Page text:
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Title: Molecular composition and photochemical lifetimes of brown carbon chromophores in biomass burning organic aerosol
Abstract. To better understand the effects of wildfires on air quality andclimate, it is important to assess the occurrence of chromophoric compoundsin smoke and characterize their optical properties. This study explores themolecular composition of light-absorbing organic aerosol, or brown carbon(BrC), sampled at the Missoula Fire Sciences laboratory as a part of theFIREX Fall 2016 lab intensive. A total of 12 biomass fuels from different planttypes were tested, including gymnosperm (coniferous) and angiosperm(flowering) plants and different ecosystem components such as duff, litter,and canopy. Emitted biomass burning organic aerosol (BBOA) particles werecollected onto Teflon filters and analyzed offline using high-performanceliquid chromatography coupled to a photodiode array spectrophotometer and a high-resolution mass spectrometer(HPLC–PDA–HRMS). Separated BrC chromophores were classified by theirretention times, absorption spectra, integrated absorbance in the near-UVand visible spectral range (300–700 nm), and chemical formulas from theaccurate m∕z measurements. BrC chromophores were grouped into the followingclasses and subclasses: lignin-derived products, which include lignin pyrolysisproducts; distillation products, which include coumarins and flavonoids;nitroaromatics; and polycyclic aromatic hydrocarbons (PAHs). The observedclasses and subclasses were common across most fuel types, although specific BrCchromophores varied based on plant type (gymnosperm or angiosperm) andecosystem component(s) burned. To study the stability of the observed BrCcompounds with respect to photodegradation, BBOA particle samples wereirradiated directly on filters with near UV (300–400 nm) radiation, followedby extraction and HPLC–PDA–HRMS analysis. Lifetimes of individual BrCchromophores depended on the fuel type and the corresponding combustioncondition. Lignin-derived and flavonoid classes of BrC generally hadthe longest lifetimes with respect to UV photodegradation. Moreover,lifetimes for the same type of BrC chromophores varied depending on biomassfuel and combustion conditions. While individual BrC chromophoresdisappeared on a timescale of several days, the overall light absorption bythe sample persisted longer, presumably because the condensed-phasephotochemical processes converted one set of chromophores into anotherwithout complete photobleaching or from undetected BrC chromophores thatphotobleached more slowly. To model the effect of BrC on climate, it isimportant to understand the change in the overall absorption coefficientwith time. We measured the equivalent atmospheric lifetimes of the overallBrC absorption coefficient, which ranged from 10 to 41 d, with subalpinefir having the shortest lifetime and conifer canopies, i.e., juniper, havingthe longest lifetime. BrC emitted from biomass fuel loads encompassingmultiple ecosystem components (litter, shrub, canopy) had absorptionlifetimes on the lower end of the range. These results indicate thatphotobleaching of BBOA by condensed-phase photochemistry isrelatively slow. Competing chemical aging mechanisms, such as heterogeneousoxidation by OH, may be more important for controlling the rate of BrCphotobleaching in BBOA.  more » « less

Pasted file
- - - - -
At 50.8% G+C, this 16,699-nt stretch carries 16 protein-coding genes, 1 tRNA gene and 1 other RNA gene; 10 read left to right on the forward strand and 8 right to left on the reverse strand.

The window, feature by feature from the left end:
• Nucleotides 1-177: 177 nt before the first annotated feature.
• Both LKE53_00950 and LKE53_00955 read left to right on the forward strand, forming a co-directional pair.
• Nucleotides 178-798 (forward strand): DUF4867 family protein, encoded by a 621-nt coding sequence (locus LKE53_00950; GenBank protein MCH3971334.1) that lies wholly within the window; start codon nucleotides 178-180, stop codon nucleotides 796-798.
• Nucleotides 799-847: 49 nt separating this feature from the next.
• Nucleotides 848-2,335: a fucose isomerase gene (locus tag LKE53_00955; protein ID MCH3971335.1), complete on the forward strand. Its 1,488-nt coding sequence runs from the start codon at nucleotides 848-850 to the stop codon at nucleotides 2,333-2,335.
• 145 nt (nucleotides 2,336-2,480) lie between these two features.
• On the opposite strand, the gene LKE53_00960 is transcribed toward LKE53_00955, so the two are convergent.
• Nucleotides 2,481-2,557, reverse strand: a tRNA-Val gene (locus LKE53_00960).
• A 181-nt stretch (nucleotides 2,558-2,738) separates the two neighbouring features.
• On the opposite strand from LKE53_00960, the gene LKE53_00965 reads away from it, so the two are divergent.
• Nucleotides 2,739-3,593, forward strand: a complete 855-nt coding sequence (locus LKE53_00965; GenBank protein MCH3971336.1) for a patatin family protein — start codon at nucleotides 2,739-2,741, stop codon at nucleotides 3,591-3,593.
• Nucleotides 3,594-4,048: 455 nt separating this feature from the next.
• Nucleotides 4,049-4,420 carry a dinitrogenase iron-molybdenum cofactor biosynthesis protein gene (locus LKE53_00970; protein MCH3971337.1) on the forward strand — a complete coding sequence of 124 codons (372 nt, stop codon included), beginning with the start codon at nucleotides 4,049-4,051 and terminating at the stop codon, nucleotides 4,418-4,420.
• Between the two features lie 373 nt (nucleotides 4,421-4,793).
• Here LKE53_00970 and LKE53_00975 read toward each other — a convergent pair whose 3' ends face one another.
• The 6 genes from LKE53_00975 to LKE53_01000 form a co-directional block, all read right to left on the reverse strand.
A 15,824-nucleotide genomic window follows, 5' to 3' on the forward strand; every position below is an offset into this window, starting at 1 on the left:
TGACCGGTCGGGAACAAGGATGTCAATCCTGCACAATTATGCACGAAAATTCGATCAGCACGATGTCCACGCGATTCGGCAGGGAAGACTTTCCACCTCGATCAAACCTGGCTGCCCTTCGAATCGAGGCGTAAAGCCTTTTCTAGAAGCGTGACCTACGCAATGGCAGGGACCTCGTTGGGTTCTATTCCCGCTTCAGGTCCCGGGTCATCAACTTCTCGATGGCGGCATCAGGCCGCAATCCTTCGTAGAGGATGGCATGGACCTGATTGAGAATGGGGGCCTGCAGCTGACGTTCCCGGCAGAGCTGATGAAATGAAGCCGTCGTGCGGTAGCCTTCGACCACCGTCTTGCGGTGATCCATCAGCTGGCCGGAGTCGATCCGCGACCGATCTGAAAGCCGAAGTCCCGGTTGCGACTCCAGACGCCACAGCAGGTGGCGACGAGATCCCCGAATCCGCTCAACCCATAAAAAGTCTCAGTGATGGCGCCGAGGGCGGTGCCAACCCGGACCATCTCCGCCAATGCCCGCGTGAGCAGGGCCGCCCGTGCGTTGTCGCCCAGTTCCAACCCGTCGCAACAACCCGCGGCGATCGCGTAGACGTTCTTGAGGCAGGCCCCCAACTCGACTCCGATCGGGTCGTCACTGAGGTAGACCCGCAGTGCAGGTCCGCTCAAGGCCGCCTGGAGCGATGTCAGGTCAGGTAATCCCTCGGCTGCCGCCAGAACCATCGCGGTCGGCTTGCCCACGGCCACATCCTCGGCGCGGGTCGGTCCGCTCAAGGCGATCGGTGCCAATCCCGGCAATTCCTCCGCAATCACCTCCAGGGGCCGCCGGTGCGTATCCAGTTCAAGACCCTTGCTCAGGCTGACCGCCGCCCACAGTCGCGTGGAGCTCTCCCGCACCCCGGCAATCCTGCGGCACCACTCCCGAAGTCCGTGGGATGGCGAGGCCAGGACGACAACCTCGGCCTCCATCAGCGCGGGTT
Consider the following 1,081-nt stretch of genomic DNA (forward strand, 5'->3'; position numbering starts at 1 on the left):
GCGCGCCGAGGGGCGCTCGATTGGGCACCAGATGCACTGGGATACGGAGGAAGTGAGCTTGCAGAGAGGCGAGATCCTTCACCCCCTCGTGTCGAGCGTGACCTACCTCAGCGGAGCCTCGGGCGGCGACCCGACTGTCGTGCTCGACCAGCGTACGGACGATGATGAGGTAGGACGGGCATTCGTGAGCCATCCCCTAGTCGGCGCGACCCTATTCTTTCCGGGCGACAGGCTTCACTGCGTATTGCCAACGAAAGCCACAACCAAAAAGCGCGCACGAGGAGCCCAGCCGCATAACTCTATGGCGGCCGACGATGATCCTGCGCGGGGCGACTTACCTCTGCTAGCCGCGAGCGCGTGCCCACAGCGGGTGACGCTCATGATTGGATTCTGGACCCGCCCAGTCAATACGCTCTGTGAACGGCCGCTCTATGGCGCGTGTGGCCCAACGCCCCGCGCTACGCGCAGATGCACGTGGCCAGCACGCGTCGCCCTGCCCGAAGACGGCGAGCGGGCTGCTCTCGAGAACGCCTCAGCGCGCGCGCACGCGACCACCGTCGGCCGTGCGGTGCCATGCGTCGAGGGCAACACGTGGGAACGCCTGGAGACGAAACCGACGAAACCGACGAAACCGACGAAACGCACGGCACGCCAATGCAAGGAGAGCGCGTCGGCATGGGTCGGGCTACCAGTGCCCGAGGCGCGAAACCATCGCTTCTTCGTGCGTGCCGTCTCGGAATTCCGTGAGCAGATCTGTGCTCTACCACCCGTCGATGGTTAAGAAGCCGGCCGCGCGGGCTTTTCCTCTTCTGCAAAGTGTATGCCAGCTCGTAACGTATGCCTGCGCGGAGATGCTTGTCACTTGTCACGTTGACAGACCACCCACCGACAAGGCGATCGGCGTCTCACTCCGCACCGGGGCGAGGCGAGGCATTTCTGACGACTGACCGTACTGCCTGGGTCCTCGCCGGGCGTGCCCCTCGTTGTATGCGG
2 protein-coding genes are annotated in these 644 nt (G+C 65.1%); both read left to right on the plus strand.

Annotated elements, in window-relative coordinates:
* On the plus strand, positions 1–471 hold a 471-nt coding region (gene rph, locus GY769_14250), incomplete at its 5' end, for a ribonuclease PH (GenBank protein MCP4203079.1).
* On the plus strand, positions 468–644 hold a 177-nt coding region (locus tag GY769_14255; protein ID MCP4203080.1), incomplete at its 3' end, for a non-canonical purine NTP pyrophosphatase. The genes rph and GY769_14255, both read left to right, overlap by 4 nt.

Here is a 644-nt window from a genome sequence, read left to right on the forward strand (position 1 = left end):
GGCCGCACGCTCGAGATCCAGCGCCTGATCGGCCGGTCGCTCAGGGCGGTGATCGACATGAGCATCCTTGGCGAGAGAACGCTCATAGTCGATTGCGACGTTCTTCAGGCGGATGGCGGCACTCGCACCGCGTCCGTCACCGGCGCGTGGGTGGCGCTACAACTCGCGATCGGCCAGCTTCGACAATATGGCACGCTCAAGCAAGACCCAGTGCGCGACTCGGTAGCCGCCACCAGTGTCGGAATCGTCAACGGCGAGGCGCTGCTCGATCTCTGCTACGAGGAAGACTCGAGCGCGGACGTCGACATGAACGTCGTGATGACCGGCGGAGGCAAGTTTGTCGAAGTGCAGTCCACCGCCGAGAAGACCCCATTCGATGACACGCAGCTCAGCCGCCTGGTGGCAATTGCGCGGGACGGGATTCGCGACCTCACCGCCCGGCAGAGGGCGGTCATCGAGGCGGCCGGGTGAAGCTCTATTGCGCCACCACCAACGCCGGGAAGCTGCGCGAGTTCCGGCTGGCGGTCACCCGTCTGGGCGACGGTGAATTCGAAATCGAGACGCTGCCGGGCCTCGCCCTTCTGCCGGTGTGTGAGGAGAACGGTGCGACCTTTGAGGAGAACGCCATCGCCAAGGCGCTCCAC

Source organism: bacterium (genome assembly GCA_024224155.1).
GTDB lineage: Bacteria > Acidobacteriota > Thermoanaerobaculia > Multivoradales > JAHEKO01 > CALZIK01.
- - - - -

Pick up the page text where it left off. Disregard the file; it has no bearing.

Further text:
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Journal Name:
Atmospheric Chemistry and Physics
Page Range / eLocation ID:
1105 to 1129
Medium: X
Sponsoring Org:
National Science Foundation
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